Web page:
Future of Ecommerce
According to a new study from the Center for Research in Electronic
Commerce, eCommerce will become the industrial revolution of the
Internet economy continues to grow robustly, with both new and
established companies reaping profits online. eBusiness still has
huge untapped potential, according to Anitesh Barua, associate
professor of information systems at the center. He believes that its
effect on our industrial economy will be as significant as the shift
from the agricultural economy of the 17th Century.
discussed the Dell-sponsored study during the company's press
gathering in San Francisco.
are a visible but small part of the Internet Economy, and their
failings are overplayed in the media," he said. "The dot-com economy
is not crumbling. A great many dot-com businesses are doing well.
They're running with sound business practices, and they're doing it
without cash from venture capitalists."
September, the center completed a study, which supports this claim.
They accomplished this with help from more than 1,200 businesses in
the U.S. and Europe. The bulk of the study focuses on the positive
impact the Internet is having on businesses, big and small. This
isn't just about selling something online. It's about companies
taking business processes onto the Internet, streamlining them and
example, large companies that implemented new Internet technologies
-- such as improved supply-chain processes - saw improvements of 13
percent to 21 percent in financial performance measures. For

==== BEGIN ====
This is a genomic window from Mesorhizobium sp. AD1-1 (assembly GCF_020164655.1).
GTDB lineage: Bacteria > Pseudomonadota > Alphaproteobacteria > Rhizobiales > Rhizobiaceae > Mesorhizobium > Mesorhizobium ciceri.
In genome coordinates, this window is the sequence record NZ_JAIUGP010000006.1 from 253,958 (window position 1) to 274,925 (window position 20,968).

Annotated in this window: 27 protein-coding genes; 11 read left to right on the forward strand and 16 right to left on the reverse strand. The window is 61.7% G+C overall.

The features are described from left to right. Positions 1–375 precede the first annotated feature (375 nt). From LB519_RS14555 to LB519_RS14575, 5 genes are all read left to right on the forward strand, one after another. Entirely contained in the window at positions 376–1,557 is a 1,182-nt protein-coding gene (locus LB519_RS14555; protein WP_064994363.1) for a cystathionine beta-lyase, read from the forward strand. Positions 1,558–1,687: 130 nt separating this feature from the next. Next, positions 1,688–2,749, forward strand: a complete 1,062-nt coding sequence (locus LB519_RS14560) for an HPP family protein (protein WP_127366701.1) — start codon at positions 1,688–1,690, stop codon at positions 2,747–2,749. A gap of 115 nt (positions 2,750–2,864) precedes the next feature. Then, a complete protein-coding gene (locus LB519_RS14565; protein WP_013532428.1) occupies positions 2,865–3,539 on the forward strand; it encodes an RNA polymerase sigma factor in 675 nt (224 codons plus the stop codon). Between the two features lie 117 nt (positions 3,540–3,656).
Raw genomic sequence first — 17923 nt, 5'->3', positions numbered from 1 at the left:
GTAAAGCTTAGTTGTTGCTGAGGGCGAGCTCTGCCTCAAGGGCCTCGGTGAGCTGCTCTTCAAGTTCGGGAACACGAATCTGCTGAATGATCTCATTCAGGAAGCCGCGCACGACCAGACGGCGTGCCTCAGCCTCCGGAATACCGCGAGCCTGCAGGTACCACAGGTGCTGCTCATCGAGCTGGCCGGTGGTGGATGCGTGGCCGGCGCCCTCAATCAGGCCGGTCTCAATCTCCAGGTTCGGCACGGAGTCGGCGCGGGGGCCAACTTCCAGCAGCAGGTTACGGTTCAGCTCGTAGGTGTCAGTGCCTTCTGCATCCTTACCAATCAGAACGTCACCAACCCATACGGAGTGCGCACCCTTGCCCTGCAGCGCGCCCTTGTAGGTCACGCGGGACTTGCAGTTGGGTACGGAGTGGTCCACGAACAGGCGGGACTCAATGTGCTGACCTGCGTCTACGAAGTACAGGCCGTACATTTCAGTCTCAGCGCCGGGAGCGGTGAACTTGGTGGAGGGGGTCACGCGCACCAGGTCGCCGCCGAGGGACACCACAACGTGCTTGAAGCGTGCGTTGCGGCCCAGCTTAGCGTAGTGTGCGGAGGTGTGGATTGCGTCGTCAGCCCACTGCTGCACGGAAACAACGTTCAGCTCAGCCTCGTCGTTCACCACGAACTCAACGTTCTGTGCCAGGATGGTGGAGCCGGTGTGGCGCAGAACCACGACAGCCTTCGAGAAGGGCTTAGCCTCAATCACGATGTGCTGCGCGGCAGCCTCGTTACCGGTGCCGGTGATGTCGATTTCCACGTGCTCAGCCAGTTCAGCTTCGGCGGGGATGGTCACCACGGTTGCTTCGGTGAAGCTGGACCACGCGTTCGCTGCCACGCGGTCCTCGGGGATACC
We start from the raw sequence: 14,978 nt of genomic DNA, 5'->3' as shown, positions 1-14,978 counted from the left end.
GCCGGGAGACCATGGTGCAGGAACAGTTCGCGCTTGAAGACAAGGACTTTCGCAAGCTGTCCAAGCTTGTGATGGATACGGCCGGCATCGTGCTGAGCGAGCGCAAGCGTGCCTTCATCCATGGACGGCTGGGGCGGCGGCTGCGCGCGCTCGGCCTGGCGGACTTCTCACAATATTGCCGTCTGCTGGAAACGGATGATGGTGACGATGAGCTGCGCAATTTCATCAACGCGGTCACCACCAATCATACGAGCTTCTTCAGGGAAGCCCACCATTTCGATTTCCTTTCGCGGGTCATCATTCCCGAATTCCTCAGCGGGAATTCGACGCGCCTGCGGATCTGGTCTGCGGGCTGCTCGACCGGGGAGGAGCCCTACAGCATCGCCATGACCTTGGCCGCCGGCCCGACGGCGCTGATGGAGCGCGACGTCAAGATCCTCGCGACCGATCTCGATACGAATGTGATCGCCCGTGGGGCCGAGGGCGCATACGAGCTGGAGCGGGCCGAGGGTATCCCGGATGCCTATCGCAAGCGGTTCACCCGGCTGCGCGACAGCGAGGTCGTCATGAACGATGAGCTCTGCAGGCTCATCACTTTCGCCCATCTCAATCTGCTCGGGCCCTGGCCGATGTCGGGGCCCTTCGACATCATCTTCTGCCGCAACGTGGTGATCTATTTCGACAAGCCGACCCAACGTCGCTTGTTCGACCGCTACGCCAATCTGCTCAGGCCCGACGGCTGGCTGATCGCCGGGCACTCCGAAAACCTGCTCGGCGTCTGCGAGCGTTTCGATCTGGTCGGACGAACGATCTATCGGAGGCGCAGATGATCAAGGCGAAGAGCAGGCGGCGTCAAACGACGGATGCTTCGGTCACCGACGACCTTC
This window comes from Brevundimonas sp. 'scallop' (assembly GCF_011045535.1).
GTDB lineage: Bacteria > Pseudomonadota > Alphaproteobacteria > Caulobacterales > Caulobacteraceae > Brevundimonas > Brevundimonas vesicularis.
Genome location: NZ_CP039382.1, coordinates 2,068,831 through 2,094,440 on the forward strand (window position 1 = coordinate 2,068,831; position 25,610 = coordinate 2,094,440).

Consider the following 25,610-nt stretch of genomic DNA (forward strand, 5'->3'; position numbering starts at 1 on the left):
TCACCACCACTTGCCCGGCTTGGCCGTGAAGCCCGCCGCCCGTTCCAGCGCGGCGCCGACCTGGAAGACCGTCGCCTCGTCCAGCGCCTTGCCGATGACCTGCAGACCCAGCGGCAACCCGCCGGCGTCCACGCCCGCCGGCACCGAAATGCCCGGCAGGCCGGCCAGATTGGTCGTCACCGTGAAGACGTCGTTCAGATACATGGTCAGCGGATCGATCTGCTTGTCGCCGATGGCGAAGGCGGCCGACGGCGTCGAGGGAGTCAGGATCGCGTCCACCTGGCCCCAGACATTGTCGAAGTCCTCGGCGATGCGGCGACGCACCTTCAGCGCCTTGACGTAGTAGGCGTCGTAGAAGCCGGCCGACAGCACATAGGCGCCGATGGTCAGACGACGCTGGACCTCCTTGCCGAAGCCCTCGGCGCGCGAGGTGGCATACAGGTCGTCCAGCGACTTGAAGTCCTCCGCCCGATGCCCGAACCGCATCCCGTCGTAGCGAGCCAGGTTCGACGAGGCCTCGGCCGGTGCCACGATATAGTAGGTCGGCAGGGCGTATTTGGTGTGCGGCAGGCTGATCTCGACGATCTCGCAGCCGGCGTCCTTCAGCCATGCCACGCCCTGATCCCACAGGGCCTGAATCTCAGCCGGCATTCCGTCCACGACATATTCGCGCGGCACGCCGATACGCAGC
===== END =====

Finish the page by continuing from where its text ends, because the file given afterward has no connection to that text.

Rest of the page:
multibillion-dollar companies, that's a huge savings that can
improve the bottom line, as well as the economy as a whole.
Internet can have an even larger impact on smaller companies, which
typically do not face the same infrastructure difficulties of larger
firms. A small company that includes the Internet in its business
model can achieve greater market share and visibility and can reach
new markets more effectively.
study, small businesses with annual revenues of less than $10
million saw average improvements of 40 percent to 50 percent in
Department of Commerce has also released statistics, which document
the increasing impact of eBusiness on our lives. The online sales
figures for the third quarter indicate that total online retail
sales reached nearly $6.4 billion for the quarter ended Sept. 30.
That's a 15.3 percent increase from the previous quarter, and the
biggest increase since the department started tracking eCommerce
numbers a year ago.
uncertain what the sales growth actually means. Does it indicate
that the number of online shoppers has increased, or does it show
that shoppers have simply become more comfortable purchasing
big-ticket items? The fact that auto dealing is the second
fastest-growing segment hints at the latter.
figures also indicated that pure-play Internet retailers are lagging
behind their mail-order and bricks-and-clicks counterparts. And
despite its healthy growth, e-commerce sales still represented less
than 1 percent of the $812 billion in overall retail sales for the